The year is 1842. Your friend and colleague Isambard Kingdom Brunel has sent for you by telegram. When you arrive at his office, he is missing and all is not as it seems. Fearing for his life, and with a limited time, you must work through the clues he has left, to find out what has happened and hopefully regain contact with your friend. Expect an early Victorian, Bristolian twist in this intriguing puzzle escape room.
Team- Ster, Ni, Simon, Stu, Ros
(Reviewed by Ster)
This was the second game that we played at Riddlr on this visit and the team were great, squeezing us in before our booked start time after we finished the first room early and very friendly and welcoming. The reception area of Riddlr is large and open, with plenty of space to wait and grab a drink of water before the game begins.
There was quite a lot to look at in this room and we couldn’t resist getting started before the pre-recorded message had finished playing so we might have missed some of the theme set up in our eagerness!
It was a fairly standard office room set up, but with some interesting elements that we haven’t come across before, making it a bit more than your average run of mill escaping from an office type game. There was a good variety of different puzzles which were engaging and interesting to solve, some with obvious solutions and some that required us to put our heads together for a moment and really think about them.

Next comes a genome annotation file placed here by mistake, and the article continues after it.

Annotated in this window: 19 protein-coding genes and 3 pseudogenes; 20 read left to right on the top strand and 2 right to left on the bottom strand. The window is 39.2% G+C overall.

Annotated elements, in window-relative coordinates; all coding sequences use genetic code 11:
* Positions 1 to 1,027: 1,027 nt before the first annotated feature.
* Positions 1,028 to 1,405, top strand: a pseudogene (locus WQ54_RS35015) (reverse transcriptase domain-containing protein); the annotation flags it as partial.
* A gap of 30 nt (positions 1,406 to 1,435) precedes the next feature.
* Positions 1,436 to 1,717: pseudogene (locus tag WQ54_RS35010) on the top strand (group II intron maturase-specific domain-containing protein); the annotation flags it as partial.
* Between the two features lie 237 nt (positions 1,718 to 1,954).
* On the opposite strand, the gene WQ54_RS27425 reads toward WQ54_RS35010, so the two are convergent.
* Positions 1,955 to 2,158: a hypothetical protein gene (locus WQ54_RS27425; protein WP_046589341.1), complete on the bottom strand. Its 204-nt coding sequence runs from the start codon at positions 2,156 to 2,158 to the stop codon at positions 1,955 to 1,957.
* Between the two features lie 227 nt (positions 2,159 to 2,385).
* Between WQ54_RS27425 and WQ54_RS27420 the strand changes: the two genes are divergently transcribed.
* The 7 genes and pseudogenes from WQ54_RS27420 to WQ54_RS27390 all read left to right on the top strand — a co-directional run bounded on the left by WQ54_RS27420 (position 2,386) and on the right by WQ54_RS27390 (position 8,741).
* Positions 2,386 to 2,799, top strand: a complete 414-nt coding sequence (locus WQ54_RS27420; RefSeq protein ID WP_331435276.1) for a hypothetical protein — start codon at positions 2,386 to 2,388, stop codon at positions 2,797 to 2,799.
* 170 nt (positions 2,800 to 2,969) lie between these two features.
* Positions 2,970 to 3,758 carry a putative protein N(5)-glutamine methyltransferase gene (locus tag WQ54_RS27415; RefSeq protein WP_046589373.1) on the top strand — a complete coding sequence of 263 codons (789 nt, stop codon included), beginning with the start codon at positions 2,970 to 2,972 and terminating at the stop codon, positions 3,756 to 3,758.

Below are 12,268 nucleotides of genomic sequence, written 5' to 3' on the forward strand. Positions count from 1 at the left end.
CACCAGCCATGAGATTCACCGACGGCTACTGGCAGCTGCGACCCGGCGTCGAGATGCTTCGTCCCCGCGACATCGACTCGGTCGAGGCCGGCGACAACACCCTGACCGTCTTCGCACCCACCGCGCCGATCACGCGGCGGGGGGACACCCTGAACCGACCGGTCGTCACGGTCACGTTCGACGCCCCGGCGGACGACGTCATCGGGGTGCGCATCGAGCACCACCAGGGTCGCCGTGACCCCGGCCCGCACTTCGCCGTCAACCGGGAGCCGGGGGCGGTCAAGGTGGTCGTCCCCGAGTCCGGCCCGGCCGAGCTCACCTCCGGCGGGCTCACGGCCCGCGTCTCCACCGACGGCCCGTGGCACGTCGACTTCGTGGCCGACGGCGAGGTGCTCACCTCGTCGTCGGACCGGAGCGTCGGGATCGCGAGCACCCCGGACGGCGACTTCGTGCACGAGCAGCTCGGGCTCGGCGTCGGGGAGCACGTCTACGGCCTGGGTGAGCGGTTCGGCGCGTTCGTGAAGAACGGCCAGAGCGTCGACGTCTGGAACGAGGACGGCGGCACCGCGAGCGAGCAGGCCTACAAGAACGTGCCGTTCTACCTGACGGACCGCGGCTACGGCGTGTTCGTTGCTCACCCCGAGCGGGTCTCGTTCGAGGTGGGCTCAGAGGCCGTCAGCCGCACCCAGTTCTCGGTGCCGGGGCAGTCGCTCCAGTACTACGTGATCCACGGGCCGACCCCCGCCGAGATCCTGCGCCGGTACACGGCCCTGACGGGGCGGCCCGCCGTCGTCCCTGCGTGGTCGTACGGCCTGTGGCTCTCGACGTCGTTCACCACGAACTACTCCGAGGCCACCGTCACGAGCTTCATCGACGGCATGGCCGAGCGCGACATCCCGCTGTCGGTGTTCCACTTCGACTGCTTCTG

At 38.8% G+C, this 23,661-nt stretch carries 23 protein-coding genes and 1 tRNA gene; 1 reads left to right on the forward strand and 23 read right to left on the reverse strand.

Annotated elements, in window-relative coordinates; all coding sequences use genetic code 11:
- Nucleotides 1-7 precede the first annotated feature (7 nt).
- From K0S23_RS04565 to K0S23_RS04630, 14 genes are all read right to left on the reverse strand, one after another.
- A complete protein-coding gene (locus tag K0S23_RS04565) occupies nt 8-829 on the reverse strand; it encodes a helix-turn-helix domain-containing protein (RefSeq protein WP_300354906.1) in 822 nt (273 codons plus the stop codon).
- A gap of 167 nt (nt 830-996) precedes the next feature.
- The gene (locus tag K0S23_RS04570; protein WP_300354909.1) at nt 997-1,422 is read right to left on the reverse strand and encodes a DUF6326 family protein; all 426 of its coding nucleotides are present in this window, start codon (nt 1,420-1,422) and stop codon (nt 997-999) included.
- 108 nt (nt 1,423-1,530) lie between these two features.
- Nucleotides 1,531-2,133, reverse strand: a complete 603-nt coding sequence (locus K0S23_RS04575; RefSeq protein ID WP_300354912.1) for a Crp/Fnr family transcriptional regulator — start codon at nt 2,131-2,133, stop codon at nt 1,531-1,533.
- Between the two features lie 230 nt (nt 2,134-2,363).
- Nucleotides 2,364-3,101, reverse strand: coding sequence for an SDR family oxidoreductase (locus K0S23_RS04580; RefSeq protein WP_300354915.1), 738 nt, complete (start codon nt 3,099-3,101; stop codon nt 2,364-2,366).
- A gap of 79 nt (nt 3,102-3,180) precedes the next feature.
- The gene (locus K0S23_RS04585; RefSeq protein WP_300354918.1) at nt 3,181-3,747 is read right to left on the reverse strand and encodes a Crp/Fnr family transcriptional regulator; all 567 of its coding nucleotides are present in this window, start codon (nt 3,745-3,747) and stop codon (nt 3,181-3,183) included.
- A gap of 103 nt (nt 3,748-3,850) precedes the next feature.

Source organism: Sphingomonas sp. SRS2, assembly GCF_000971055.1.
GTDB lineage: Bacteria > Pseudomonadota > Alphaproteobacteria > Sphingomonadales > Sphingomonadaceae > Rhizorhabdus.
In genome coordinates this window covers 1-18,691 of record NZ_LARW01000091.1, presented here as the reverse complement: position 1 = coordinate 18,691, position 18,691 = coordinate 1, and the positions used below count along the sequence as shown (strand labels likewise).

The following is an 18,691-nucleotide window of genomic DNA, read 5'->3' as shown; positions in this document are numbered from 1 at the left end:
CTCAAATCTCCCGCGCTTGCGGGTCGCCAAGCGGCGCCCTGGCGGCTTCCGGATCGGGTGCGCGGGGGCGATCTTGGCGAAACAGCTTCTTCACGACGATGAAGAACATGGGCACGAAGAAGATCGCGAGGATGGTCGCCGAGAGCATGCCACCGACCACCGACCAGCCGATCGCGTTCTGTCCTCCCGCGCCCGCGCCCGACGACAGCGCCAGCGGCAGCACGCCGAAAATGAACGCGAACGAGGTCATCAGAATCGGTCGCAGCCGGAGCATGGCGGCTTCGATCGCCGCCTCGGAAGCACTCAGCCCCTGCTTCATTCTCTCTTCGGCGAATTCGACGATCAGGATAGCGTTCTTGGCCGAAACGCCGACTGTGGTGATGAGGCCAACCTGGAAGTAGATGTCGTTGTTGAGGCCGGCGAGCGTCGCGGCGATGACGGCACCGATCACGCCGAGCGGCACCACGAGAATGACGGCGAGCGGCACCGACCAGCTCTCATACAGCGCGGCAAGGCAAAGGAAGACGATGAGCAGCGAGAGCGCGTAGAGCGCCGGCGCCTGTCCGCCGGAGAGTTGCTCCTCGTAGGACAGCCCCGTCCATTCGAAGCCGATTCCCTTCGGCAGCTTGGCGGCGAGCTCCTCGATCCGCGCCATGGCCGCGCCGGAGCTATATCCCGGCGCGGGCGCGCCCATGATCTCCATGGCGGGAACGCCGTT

I loved some of the physically larger puzzles as they made the room a bit more exciting to work through. There were a few puzzles which didn’t have clear solutions due to the variety of different problem solving devices (for want of a better term!) that could theoretically have been used to figure out multiple puzzles, so some of the challenge was in finding the correct solution out of those which were available to us.
Simon – Another really well created room which, despite being a common theme across a lot of different rooms, managed to feel fairly fresh throughout. The puzzles felt interesting, particularly because they could have applied to a couple of different aspects of the room, which gave them an extra challenge. This room also did the impressive feat of being linear, but not feeling linear, which is an added bonus.
Ni – Really enjoyed this room, they did well to make an old theme feel new with their larger puzzles pulling the team together, instead of the usual split up and tear everything apart technique that most office set-ups require throughout. As the others have mentioned, I was impressed by the linear but not linear set-up, a very fun room.
This room, as Simon said, managed to be linear without feeling linear at all and we used a bit of a divide and conquer technique right up to the end. There was only one moment when some of the team were left with nothing to do, and that was only because two team members were struggling with a puzzle they were finding a bit fiddly! Overall, it was great fun though we didn’t find it quite as hard as we expected to, given that it is Riddlr’s most challenging game. The average time is 60 minutes and we managed it in 28, though they were a very fun 28 minutes that really flowed together!